The tandem serves as the icing on that birthday cake with lovely vocal varieties. Although after listening Kishore you would crave to listen to no one, Shailendra Singh has always been lucky mascot for Rishi right from his first film. So, it’s no harm in giving it a try.
Kishore solo

Shailendra-Kavita duet

The last song in this brief compilation now coming up, but certainly not the least.

Toone kiya kya jaadoo : (Apne Apne-1987)

‘Tumi kaato je doore’ revisited in new grand form and how!! After going with youthful Amit kumar for the young Karan Shah in Jawani and even in the other song of the album (‘teri yaad mein neend na aayi’) , Pancham, you decided to exercise your limitless vocal chords for a provocative situation that needed the emotional Punch and craziness which only you could provide. Karan Shah must have made quite an effort to lip-synch..errr.. throat-synch to be more precise.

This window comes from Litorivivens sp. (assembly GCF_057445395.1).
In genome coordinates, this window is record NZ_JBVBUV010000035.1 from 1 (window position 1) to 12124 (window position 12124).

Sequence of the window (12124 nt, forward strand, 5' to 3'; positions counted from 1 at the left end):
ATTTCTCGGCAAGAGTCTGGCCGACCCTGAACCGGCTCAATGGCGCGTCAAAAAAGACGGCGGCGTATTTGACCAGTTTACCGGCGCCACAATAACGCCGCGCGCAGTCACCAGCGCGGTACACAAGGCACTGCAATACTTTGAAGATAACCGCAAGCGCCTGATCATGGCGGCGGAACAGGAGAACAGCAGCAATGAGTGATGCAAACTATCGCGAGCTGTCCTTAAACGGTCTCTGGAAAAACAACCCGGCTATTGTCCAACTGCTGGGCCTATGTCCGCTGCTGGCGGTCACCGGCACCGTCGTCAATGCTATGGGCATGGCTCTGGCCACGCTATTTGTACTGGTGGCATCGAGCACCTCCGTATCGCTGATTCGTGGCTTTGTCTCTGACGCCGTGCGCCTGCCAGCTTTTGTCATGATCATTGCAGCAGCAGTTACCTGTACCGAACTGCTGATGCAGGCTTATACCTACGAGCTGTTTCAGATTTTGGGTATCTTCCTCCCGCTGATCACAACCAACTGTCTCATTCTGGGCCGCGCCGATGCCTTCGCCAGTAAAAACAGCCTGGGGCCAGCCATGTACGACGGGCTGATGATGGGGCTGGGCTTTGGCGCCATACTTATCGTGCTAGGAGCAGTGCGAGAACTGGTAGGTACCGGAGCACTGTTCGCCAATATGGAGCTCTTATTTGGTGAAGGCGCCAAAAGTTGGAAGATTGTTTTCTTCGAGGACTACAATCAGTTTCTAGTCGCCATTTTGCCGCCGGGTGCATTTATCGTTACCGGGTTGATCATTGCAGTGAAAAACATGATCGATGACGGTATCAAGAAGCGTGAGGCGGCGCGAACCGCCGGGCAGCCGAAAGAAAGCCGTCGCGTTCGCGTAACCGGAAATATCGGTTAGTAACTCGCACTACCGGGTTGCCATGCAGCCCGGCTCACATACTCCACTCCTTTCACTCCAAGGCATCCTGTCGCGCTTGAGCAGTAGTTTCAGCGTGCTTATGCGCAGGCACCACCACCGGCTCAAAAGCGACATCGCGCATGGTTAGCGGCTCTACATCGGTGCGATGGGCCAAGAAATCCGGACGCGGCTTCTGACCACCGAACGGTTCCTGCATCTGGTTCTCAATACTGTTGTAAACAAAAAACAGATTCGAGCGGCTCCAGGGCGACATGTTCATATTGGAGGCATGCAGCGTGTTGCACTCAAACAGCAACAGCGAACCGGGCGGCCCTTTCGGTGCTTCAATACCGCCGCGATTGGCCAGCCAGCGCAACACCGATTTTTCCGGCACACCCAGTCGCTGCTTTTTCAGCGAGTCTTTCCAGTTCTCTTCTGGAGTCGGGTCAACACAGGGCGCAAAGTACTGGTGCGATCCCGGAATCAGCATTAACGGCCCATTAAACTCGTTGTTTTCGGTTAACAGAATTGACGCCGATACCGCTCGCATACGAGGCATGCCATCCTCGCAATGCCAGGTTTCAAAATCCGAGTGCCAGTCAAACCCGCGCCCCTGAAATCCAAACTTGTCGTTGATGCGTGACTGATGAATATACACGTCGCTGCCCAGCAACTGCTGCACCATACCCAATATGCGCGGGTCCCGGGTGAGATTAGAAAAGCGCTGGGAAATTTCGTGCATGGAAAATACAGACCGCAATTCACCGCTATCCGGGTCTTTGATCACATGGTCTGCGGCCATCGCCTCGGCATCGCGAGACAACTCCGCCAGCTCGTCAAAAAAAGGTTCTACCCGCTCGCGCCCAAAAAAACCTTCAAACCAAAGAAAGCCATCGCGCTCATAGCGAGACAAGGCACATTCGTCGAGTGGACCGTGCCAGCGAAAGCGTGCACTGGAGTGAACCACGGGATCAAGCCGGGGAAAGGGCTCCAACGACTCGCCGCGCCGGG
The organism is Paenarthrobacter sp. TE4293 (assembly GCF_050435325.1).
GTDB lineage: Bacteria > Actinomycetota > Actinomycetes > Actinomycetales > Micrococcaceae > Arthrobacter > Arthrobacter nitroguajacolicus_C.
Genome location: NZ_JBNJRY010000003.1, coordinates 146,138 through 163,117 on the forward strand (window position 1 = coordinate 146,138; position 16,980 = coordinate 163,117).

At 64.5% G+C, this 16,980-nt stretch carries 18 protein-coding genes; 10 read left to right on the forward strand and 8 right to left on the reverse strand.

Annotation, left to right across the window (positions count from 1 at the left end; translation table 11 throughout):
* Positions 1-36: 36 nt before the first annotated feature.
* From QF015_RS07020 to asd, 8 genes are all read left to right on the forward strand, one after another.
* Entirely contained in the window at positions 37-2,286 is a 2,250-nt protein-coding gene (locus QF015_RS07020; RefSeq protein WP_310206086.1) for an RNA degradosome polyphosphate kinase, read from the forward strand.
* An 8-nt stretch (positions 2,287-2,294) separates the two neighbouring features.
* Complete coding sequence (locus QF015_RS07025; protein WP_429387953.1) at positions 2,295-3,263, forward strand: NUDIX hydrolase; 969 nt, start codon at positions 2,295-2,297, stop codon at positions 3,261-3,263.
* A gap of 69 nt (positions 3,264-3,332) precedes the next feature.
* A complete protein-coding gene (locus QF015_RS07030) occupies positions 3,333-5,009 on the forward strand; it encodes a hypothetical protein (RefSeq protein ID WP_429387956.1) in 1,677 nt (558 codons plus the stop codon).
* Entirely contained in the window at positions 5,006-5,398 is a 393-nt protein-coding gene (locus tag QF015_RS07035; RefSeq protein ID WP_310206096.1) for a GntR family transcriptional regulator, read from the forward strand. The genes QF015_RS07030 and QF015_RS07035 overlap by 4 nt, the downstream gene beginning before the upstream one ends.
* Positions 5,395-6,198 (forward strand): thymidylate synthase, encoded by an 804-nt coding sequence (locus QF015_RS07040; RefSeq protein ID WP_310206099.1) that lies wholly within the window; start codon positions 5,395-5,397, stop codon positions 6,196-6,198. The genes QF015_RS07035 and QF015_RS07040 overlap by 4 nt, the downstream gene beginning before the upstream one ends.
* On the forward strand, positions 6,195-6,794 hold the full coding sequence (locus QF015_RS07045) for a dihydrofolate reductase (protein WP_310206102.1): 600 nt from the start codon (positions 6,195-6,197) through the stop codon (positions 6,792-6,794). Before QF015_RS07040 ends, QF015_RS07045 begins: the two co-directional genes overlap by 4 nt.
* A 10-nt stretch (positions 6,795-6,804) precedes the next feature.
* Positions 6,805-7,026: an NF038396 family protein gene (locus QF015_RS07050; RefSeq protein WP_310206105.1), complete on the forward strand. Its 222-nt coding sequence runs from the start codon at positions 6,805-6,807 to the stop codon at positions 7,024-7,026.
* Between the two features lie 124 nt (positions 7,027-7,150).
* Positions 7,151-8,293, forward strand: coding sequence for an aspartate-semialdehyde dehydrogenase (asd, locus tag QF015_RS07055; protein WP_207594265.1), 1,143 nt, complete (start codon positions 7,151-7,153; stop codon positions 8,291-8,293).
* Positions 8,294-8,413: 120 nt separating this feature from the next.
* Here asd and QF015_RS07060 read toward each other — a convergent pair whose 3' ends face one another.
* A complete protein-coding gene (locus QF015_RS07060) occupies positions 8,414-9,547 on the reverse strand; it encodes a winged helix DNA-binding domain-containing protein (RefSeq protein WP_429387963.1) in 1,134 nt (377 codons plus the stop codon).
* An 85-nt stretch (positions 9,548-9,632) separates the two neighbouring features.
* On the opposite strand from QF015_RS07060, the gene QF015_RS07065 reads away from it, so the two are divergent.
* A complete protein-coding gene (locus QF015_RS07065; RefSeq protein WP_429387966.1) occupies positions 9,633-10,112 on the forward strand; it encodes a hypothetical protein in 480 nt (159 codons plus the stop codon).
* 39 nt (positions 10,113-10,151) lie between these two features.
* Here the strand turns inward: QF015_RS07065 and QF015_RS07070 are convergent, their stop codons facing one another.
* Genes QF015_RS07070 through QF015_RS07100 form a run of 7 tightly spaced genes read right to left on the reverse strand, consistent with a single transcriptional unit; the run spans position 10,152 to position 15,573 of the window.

The song is lavishly landscaped replete with your trademark instruments, their tone and the pace, the genres to complement the provocation appeal of Mandakini. The choral Jalpari progression once descended gracefully now is in its amazingly colossal pace and fall like a roaring waterfall which is to be only heard to believe.

Pancham, indeed , tune kiya kya yeh jaadoo that even after twenty five years of your demise one still yearns for your reappearance. If it was not for the legacy of seemingly countless melodic and experimental songs, it would have been like “tere bina dil kahe bas jeena hi naheen”.

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  1. Pingback: Carnival of Blogs on Golden Era of Hindi Film Music – January, 2019 – The world is too small? or Is it?